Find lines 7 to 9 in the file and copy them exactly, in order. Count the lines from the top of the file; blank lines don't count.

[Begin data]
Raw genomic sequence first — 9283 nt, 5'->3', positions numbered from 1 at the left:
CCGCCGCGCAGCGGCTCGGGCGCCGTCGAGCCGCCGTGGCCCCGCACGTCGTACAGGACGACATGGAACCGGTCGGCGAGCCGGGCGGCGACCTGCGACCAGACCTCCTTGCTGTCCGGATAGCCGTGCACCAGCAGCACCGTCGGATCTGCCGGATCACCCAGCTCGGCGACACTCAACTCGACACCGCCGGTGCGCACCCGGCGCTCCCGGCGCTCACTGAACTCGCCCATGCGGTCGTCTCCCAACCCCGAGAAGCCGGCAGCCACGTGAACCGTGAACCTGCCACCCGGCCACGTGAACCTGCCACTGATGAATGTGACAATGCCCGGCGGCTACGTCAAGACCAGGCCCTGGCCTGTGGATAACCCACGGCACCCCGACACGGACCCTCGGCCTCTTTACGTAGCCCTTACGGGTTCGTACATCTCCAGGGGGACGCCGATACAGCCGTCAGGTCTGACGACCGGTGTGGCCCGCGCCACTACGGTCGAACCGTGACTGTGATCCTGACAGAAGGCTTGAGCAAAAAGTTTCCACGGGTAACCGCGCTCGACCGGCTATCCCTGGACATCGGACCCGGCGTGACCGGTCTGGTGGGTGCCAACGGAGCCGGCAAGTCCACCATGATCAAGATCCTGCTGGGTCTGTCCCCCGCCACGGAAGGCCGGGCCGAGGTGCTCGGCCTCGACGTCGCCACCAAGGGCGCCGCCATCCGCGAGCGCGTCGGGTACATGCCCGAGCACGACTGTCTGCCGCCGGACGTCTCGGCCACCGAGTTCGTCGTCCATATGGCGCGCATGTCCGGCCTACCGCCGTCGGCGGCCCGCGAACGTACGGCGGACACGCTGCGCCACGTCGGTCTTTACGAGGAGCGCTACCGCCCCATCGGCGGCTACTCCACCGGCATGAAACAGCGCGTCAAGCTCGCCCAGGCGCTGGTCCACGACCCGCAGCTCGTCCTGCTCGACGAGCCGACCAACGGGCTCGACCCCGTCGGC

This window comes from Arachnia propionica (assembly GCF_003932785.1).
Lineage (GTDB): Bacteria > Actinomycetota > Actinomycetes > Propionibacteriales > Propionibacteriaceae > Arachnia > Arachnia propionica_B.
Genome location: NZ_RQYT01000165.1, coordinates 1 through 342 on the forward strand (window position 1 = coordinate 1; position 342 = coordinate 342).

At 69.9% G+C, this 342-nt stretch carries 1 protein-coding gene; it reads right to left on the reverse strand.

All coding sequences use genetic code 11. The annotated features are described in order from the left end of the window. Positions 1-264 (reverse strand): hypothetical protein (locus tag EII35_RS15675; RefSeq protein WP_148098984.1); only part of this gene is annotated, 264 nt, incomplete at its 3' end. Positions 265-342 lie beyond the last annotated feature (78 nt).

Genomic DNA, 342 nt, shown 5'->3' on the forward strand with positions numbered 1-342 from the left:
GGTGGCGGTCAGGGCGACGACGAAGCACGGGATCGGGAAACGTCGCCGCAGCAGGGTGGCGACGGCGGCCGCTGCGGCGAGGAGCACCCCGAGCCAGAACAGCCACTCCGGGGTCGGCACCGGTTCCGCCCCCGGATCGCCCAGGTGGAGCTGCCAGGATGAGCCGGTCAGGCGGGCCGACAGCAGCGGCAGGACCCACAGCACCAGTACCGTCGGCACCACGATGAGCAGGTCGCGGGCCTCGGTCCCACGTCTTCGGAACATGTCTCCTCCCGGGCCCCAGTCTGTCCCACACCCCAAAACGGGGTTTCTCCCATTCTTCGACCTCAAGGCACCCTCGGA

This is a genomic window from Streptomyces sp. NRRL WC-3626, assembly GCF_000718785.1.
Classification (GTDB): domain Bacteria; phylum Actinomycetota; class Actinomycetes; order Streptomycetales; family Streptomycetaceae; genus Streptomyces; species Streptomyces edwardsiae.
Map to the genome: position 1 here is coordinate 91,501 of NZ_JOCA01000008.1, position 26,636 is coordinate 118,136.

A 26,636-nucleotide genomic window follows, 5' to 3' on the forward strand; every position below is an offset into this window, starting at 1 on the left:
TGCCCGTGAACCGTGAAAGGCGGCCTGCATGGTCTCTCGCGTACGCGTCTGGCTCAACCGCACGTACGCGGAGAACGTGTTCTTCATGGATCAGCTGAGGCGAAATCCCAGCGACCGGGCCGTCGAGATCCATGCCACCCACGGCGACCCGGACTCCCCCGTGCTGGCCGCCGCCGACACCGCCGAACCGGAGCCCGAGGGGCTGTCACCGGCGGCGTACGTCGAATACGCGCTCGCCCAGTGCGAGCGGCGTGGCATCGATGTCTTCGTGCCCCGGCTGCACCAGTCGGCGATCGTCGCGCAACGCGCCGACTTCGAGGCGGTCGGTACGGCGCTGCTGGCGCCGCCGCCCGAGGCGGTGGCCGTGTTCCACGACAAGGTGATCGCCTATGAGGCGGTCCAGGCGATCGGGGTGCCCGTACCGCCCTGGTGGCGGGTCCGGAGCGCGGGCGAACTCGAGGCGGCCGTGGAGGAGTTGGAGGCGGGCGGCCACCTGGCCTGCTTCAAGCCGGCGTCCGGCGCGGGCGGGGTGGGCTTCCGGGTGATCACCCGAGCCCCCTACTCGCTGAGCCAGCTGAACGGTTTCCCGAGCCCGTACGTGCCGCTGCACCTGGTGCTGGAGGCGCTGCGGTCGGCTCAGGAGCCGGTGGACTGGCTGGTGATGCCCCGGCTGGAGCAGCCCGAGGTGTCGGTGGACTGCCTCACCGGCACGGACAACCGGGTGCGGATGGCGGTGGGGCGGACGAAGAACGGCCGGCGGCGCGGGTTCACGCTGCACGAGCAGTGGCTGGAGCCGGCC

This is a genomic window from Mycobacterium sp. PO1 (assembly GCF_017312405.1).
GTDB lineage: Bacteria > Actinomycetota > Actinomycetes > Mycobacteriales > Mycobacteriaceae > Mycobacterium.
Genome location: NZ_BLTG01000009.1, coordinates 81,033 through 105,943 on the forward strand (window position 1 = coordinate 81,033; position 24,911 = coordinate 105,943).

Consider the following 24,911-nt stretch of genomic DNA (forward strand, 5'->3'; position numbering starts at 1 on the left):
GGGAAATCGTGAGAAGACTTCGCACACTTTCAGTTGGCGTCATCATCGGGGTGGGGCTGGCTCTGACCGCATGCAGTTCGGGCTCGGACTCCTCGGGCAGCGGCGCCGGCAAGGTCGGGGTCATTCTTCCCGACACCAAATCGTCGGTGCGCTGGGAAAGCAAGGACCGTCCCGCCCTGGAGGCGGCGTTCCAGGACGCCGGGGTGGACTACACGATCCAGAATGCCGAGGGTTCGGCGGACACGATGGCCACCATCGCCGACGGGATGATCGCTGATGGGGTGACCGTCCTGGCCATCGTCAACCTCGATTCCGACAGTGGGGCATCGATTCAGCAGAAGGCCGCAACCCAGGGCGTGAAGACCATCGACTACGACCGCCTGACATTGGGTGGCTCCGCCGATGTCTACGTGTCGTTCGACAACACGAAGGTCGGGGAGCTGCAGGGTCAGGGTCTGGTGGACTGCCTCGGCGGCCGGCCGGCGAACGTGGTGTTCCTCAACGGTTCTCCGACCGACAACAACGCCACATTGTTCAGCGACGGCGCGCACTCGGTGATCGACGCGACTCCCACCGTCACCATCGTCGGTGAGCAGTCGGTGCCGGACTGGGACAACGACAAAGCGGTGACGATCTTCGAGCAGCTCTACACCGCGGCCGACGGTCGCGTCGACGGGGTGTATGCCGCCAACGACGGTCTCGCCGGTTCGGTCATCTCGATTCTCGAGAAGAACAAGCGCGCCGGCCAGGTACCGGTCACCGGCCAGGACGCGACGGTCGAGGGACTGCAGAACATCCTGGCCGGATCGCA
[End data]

All coding sequences use genetic code 11. The annotated features are described in order from the left end of the window. Positions 1-264 (reverse strand): hypothetical protein (locus tag EII35_RS15675; RefSeq protein WP_148098984.1); only part of this gene is annotated, 264 nt, incomplete at its 3' end. Positions 265-342 lie beyond the last annotated feature (78 nt).

Genomic DNA, 342 nt, shown 5'->3' on the forward strand with positions numbered 1-342 from the left:
GGTGGCGGTCAGGGCGACGACGAAGCACGGGATCGGGAAACGTCGCCGCAGCAGGGTGGCGACGGCGGCCGCTGCGGCGAGGAGCACCCCGAGCCAGAACAGCCACTCCGGGGTCGGCACCGGTTCCGCCCCCGGATCGCCCAGGTGGAGCTGCCAGGATGAGCCGGTCAGGCGGGCCGACAGCAGCGGCAGGACCCACAGCACCAGTACCGTCGGCACCACGATGAGCAGGTCGCGGGCCTCGGTCCCACGTCTTCGGAACATGTCTCCTCCCGGGCCCCAGTCTGTCCCACACCCCAAAACGGGGTTTCTCCCATTCTTCGACCTCAAGGCACCCTCGGA